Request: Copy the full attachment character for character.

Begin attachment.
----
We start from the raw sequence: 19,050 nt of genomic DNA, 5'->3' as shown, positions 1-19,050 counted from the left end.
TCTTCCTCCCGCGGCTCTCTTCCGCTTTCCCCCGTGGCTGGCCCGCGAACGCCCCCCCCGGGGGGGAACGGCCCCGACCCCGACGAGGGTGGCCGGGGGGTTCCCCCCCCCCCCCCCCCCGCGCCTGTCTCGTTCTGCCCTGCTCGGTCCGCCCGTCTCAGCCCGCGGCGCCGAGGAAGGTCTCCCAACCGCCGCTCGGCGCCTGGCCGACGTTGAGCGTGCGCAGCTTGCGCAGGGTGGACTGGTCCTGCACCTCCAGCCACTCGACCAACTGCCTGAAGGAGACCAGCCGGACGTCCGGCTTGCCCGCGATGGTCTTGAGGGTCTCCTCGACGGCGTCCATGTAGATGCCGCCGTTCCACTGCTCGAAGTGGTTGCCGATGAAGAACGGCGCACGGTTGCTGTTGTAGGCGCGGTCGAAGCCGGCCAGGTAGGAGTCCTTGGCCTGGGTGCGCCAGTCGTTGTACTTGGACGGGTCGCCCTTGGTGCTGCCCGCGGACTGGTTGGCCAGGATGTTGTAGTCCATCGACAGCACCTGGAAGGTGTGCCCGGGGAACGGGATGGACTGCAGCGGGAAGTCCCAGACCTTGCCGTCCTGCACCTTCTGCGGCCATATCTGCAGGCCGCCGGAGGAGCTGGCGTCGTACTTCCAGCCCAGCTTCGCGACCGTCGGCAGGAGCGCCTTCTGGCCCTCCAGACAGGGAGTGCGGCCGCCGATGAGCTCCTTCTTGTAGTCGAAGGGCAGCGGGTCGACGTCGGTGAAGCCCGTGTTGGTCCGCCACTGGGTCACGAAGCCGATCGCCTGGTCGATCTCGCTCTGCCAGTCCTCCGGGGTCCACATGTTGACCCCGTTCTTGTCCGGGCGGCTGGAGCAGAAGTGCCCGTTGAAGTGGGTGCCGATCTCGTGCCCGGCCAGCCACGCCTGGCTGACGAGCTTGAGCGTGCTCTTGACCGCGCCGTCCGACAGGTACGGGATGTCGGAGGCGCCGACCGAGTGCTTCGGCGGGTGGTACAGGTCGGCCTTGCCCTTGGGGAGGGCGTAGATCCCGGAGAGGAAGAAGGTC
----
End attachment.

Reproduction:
We start from the raw sequence: 19,050 nt of genomic DNA, 5'->3' as shown, positions 1-19,050 counted from the left end.
TCTTCCTCCCGCGGCTCTCTTCCGCTTTCCCCCGTGGCTGGCCCGCGAACGCCCCCCCCGGGGGGGAACGGCCCCGACCCCGACGAGGGTGGCCGGGGGGTTCCCCCCCCCCCCCCCCCCGCGCCTGTCTCGTTCTGCCCTGCTCGGTCCGCCCGTCTCAGCCCGCGGCGCCGAGGAAGGTCTCCCAACCGCCGCTCGGCGCCTGGCCGACGTTGAGCGTGCGCAGCTTGCGCAGGGTGGACTGGTCCTGCACCTCCAGCCACTCGACCAACTGCCTGAAGGAGACCAGCCGGACGTCCGGCTTGCCCGCGATGGTCTTGAGGGTCTCCTCGACGGCGTCCATGTAGATGCCGCCGTTCCACTGCTCGAAGTGGTTGCCGATGAAGAACGGCGCACGGTTGCTGTTGTAGGCGCGGTCGAAGCCGGCCAGGTAGGAGTCCTTGGCCTGGGTGCGCCAGTCGTTGTACTTGGACGGGTCGCCCTTGGTGCTGCCCGCGGACTGGTTGGCCAGGATGTTGTAGTCCATCGACAGCACCTGGAAGGTGTGCCCGGGGAACGGGATGGACTGCAGCGGGAAGTCCCAGACCTTGCCGTCCTGCACCTTCTGCGGCCATATCTGCAGGCCGCCGGAGGAGCTGGCGTCGTACTTCCAGCCCAGCTTCGCGACCGTCGGCAGGAGCGCCTTCTGGCCCTCCAGACAGGGAGTGCGGCCGCCGATGAGCTCCTTCTTGTAGTCGAAGGGCAGCGGGTCGACGTCGGTGAAGCCCGTGTTGGTCCGCCACTGGGTCACGAAGCCGATCGCCTGGTCGATCTCGCTCTGCCAGTCCTCCGGGGTCCACATGTTGACCCCGTTCTTGTCCGGGCGGCTGGAGCAGAAGTGCCCGTTGAAGTGGGTGCCGATCTCGTGCCCGGCCAGCCACGCCTGGCTGACGAGCTTGAGCGTGCTCTTGACCGCGCCGTCCGACAGGTACGGGATGTCGGAGGCGCCGACCGAGTGCTTCGGCGGGTGGTACAGGTCGGCCTTGCCCTTGGGGAGGGCGTAGATCCCGGAGAGGAAGAAGGTC